Measuring Economic Growth and Productivity: Foundations, KLEMS Production Models, and Extensions presents new insights into the causes, mechanisms and results of growth in national and regional accounts. It demonstrates the versatility and usefulness of the KLEMS databases, which generate internationally comparable industry-level data on outputs, inputs and productivity. By rethinking economic development beyond existing measurements, the book's contributors align the measurement of growth and productivity to contemporary global challenges, addressing the need for measurements as well as the Gross Domestic Product.
All contributors in this foundational volume are recognized experts in their fields, all inspired by the path-breaking research of Dale W. Jorgenson.
• Demonstrates how an approach based on sources of economic growth (KLEMS – capital, labor, energy, materials and services) can be used to analyze economic growth and productivity.
• Includes examples covering the G7, E7, EU, Latin America, Norway, China, Taiwan, Japan, Korea, India and other South Asian countries.
• Examines the effects of digital, information, communication and integrated technologies on national and regional economies.
Table of Contents
1. Economic growth: a different view – Edward A. Hudson (View Abstract)
2. Expanding the conceptual foundation, scope, and relevance of the US national accounts: The intersection of theory, research, and measurement – J. Steven Landefeld (View Abstract)
3. Tax policy and resource allocation – Kun-Young Yun (View Abstract)
4. Sources of growth in the world economy: A comparison of G7 and E7 economies – Khuong M. Vu (View Abstract)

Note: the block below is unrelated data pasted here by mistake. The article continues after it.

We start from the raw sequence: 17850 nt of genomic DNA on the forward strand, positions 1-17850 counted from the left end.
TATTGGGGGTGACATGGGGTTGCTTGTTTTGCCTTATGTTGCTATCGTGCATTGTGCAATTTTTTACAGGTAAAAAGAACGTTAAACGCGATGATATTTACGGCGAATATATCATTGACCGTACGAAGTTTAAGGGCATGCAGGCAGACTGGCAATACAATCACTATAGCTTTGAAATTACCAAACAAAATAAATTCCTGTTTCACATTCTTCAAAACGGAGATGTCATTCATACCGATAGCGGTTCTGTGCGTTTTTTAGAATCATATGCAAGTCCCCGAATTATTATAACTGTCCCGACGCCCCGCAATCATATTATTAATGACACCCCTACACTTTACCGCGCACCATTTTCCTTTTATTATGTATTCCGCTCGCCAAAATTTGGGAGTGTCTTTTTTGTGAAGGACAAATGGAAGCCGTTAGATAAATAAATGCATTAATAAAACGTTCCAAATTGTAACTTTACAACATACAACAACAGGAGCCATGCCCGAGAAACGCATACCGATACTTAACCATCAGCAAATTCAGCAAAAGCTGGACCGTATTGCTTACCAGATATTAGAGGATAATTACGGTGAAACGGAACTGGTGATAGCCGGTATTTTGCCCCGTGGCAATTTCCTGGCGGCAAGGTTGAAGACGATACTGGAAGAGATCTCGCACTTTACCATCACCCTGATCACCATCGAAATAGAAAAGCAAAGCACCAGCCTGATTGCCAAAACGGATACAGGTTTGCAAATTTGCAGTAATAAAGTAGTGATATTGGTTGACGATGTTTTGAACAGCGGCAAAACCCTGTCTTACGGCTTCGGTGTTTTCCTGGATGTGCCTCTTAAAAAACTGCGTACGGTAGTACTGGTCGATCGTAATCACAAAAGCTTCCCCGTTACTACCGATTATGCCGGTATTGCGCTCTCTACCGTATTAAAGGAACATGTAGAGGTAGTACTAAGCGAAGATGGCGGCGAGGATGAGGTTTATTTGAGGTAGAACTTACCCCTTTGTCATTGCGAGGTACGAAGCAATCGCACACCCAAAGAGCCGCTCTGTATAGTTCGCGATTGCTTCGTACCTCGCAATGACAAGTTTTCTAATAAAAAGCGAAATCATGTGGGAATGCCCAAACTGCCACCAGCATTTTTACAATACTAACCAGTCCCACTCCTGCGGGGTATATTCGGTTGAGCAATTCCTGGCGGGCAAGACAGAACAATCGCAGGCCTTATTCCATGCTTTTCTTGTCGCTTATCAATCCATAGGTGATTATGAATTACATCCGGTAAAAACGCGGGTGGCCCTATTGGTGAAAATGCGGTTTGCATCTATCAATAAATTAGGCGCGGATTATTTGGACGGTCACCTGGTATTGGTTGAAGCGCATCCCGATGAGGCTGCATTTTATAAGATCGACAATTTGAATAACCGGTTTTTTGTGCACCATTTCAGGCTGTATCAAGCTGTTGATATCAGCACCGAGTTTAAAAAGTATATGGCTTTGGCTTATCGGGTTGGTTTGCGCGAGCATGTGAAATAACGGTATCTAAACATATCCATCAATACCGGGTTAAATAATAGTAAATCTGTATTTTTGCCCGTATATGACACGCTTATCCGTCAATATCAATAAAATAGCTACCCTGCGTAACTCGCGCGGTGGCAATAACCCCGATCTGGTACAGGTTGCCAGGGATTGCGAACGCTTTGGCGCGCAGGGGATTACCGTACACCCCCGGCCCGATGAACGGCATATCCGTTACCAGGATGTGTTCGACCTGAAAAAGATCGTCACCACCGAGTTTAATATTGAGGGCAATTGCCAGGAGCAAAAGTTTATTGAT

5. European productivity in the digital age: Evidence from EU KLEMS – Robert Inklaar, Kirsten Jäger, Mary O'Mahony, and Bart van Ark (View Abstract)
6. Manufacturing productivity in India: The role of foreign sourcing of inputs and domestic capacity building – K.L. Krishna, Bishwanath Goldar, Deb Kusum Das, Suresh Chand Aggarwal, Abdul A. Erumban, Pilu Chandra Das (View Abstract)
7. An international comparison on TFP changes in ICT industry among Japan, Korea, Taiwan, China, and the United States – Chi-Yuan Liang and Ruei-He Jheng (View Abstract)
8. Losing steam? - An industry origin analysis of China's productivity slowdown – Harry X. Wu (View Abstract)
9. Growth origins and patterns in the market economy of mainland Norway, 1997-2014 – Gang Liu (View Abstract)
10. Progress on Australia and Russia KLEMS – Ilya Voskoboynikov, Derek Burnell and Thai Nguyen (View Abstract)
11. Toward a BEA-BLS integrated industry-level production account for 1947-2016 – Lucy P. Eldridge, Corby Garner, Thomas F. Howells, Brian C. Moyer, Matthew Russell, Jon D. Samuels, Erich H. Strassner, and David B. Wasshausen (View Abstract)
12. Benchmark 2011 integrated estimates of the Japan-US price-level index for industry outputs – Koji Nomura, Kozo Miyagawa and Jon D. Samuels (View Abstract)
13. The impact of information and communications technology investment on employment in Japan and Korea – Kyoji Fukao, Tsutomu Miyagawa, Hak Kil Pyo, Keunhee Rhee, Miho Takizawa (View Abstract)
14. Economic valuation of knowledge-based capital: An international comparison – Matilde Mas, André Hofman and Eva Benages (View Abstract)
15. Measuring consumer inflation in a digital economy – Marshall Reinsdorf and Paul Schreyer (View Abstract)
16. Intangible capital, innovation, and productivity a la Jorgenson evidence from Europe and the United States – Carol Corrado, Jonathan Haskel, Massimiliano Iommi, and Cecilia Jona-Lasinio (View Abstract)
17. Getting smart about phones: New price indexes and the allocation of spending between devices and services plans in Personal Consumption Expenditures – Ana Aizcorbe, David M. Byrne and Daniel E. Sichel (View Abstract)
18. Accounting for growth and productivity in global value chains – Marcel P. Timmer and Xianjia Ye (View Abstract)
19. Emissions accounting and carbon tax incidence in CGE models: Bottom-up versus top-down – Richard J. Goettle, Mun S. Ho and Peter J. Wilcoxen (View Abstract)
20. Analyzing carbon price policies using a general equilibrium model with household energy demand functions – Jing Cao, Mun S. Ho and Wenhao Hu (View Abstract)
21. GDP and social welfare: An assessment using regional data – Daniel T. Slesnick (View Abstract)
22. Accumulation of human and market capital in the United States, 1975-2012: An analysis by gender – Barbara M. Fraumeni and Michael S. Christian (View Abstract)